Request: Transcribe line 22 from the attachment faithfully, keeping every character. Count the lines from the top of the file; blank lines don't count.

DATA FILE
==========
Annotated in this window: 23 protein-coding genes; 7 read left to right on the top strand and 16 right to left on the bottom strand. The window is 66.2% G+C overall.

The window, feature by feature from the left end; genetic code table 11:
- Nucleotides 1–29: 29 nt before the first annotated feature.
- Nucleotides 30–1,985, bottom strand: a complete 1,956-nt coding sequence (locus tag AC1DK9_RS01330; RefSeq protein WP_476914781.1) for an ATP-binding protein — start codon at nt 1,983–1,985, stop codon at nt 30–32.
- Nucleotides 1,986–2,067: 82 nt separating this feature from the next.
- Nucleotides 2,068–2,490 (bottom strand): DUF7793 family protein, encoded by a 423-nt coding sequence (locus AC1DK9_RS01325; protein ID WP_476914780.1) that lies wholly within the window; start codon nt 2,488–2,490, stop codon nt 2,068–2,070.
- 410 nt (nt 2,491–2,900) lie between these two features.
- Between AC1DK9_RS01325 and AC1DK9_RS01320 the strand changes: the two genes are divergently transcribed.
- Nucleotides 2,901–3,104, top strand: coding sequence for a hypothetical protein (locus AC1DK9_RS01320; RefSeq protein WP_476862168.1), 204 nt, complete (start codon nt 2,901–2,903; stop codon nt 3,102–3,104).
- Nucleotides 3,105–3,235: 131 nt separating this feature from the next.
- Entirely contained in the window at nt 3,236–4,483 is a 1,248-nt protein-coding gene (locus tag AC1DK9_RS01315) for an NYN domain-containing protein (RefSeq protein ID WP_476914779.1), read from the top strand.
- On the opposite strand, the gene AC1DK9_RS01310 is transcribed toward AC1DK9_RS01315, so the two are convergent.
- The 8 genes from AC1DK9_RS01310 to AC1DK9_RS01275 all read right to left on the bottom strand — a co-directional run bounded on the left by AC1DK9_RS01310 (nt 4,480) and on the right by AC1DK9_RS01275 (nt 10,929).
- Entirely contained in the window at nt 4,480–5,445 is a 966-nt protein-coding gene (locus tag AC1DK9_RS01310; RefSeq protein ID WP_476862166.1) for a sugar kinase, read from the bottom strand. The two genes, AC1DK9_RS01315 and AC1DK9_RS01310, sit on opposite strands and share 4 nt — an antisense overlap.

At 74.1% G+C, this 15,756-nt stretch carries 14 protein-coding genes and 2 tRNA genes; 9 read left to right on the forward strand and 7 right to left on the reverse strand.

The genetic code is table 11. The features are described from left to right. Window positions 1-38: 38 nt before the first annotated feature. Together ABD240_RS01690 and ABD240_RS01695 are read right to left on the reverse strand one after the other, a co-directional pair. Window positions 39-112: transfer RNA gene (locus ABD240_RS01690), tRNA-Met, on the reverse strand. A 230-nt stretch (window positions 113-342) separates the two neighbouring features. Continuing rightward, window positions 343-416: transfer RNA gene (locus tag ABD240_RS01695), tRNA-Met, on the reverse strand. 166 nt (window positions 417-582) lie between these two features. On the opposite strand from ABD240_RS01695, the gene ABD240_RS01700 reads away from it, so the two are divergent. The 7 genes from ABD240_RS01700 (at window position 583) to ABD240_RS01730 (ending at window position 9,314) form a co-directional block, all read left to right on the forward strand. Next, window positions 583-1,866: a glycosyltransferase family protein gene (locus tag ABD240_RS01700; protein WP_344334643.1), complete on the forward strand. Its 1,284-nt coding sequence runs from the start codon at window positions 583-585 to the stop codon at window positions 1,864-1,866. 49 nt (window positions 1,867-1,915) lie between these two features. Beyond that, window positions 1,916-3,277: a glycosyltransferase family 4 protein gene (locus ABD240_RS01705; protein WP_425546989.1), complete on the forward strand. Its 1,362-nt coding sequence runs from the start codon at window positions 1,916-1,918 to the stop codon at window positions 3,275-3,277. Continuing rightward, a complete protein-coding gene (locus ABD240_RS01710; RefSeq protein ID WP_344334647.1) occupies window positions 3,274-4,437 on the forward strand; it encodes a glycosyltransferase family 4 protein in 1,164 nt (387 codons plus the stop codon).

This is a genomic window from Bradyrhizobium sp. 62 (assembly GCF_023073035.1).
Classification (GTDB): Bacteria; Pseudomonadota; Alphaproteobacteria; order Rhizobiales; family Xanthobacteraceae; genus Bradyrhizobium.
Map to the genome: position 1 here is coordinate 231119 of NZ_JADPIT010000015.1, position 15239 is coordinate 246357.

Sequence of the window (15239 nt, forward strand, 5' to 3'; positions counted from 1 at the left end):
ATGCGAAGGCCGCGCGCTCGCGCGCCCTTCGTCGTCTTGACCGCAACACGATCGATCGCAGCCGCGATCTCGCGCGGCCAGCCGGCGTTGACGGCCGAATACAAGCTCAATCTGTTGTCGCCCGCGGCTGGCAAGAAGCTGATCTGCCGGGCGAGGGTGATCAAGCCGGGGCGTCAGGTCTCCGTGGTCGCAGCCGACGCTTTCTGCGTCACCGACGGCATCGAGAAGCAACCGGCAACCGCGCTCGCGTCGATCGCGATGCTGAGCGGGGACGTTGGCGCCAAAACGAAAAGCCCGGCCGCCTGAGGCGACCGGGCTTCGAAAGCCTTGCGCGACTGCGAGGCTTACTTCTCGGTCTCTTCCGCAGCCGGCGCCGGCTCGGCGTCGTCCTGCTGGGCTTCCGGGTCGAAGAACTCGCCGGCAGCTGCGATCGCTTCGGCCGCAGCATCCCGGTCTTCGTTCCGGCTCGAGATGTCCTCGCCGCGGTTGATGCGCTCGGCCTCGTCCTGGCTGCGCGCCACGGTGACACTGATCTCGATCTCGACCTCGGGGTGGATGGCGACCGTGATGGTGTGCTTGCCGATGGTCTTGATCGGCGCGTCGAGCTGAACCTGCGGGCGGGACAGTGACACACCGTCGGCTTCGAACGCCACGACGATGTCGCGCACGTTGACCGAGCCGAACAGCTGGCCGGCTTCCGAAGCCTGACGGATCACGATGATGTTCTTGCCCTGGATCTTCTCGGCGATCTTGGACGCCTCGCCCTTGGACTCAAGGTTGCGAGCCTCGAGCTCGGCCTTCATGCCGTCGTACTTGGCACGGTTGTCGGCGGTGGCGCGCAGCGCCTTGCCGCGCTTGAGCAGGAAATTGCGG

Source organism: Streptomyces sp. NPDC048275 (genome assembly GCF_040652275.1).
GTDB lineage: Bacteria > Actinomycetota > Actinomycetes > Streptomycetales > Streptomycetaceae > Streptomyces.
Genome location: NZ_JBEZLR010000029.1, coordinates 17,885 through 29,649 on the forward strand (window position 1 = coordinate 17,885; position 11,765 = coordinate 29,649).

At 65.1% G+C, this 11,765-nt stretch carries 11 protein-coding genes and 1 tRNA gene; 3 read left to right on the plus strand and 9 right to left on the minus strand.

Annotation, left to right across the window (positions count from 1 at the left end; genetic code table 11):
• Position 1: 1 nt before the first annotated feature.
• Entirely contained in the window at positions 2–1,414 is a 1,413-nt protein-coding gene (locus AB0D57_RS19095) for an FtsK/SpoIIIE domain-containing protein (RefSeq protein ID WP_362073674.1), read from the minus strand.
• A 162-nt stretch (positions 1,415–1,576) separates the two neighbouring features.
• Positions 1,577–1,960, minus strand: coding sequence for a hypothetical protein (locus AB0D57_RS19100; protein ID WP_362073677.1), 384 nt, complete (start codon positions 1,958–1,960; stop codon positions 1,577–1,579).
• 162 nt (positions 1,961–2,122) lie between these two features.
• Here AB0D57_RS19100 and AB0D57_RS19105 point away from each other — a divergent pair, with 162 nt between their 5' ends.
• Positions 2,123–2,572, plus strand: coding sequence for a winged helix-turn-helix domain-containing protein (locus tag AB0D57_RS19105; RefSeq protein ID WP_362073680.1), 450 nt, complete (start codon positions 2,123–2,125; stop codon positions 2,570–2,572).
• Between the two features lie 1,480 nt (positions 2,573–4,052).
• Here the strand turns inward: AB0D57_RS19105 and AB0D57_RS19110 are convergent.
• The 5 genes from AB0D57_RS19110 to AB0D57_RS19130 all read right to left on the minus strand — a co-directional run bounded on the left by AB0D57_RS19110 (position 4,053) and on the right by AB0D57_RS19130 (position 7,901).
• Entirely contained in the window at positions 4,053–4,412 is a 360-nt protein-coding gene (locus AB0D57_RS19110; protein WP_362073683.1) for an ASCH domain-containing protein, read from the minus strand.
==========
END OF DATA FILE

Source organism: Streptomyces sp. NPDC048275 (genome assembly GCF_040652275.1).